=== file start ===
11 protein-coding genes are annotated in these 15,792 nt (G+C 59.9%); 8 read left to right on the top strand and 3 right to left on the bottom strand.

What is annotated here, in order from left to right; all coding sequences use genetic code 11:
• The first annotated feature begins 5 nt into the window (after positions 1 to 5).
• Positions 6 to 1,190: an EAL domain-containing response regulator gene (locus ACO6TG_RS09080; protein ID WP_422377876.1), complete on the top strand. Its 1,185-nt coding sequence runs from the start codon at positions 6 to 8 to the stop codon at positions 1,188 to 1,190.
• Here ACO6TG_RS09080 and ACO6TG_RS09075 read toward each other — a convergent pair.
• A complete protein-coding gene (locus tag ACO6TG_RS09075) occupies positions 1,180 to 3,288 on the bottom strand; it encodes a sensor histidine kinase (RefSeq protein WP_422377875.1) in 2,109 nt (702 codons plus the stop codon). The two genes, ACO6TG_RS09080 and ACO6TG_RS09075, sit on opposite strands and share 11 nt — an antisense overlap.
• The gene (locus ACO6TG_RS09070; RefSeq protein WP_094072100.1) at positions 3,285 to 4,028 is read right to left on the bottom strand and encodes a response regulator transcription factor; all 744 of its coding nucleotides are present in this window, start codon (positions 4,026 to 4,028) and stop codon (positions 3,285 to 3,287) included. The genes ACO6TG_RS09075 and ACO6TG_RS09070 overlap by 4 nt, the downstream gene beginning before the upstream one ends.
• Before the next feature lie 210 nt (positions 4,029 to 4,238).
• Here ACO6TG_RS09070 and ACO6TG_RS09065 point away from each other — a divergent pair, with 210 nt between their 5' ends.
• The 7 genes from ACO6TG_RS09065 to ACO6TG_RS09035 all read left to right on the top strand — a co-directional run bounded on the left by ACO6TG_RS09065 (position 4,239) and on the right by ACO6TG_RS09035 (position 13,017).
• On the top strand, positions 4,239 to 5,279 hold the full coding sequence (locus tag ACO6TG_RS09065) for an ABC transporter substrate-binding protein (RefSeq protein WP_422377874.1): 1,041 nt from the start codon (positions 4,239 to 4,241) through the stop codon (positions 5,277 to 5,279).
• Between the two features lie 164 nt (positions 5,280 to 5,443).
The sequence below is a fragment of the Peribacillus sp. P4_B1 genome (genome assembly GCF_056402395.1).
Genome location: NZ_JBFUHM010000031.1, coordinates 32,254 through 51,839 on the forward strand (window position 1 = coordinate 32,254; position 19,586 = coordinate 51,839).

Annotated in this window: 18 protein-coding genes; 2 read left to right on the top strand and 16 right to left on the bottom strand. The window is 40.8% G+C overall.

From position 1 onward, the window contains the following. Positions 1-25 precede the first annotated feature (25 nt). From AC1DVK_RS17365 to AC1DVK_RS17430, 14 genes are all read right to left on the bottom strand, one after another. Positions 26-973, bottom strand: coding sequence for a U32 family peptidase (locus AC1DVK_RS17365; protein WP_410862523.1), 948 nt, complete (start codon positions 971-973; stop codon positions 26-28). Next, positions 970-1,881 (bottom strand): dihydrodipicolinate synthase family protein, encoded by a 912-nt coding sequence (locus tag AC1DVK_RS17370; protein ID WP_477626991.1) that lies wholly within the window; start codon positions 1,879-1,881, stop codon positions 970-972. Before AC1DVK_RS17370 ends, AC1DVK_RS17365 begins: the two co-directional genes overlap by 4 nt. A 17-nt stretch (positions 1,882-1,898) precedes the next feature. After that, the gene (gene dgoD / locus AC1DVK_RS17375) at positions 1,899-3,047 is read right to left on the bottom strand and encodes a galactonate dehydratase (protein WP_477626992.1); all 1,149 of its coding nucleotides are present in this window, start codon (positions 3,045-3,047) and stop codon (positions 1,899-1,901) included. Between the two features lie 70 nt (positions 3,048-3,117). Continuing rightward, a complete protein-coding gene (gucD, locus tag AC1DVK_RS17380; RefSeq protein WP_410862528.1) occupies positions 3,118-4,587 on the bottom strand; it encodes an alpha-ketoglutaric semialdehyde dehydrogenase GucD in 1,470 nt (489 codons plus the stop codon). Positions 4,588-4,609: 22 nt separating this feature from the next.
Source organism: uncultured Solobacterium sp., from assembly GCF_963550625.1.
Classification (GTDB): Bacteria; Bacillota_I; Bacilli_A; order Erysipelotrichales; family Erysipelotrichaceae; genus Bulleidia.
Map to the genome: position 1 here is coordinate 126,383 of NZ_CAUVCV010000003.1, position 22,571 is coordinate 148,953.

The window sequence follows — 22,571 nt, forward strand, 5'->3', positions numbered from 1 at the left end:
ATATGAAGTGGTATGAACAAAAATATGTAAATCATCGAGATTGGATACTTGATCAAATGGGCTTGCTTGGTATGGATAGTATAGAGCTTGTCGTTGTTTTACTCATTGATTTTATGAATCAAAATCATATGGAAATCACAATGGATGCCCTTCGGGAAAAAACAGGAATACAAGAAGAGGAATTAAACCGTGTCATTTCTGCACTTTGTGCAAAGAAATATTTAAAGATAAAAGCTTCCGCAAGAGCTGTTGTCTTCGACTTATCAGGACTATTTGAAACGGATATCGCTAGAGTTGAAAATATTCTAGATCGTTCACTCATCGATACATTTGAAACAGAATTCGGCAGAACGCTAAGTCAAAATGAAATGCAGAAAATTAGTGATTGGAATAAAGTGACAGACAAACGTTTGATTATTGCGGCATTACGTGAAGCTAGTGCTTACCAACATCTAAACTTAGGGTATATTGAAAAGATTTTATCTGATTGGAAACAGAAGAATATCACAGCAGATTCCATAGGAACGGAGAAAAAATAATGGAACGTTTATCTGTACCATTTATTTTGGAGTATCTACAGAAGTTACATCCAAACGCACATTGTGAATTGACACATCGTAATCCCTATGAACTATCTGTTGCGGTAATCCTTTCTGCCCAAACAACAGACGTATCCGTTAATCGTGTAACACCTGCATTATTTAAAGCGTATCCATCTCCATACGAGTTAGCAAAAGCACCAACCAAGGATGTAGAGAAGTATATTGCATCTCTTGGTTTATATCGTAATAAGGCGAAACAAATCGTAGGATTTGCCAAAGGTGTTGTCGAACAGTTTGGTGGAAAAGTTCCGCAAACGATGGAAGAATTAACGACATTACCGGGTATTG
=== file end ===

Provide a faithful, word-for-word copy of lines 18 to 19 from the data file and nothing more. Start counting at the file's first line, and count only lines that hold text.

Classification (GTDB): Bacteria; Bacillota_I; Bacilli_A; order Erysipelotrichales; family Erysipelotrichaceae; genus Bulleidia.
Map to the genome: position 1 here is coordinate 126,383 of NZ_CAUVCV010000003.1, position 22,571 is coordinate 148,953.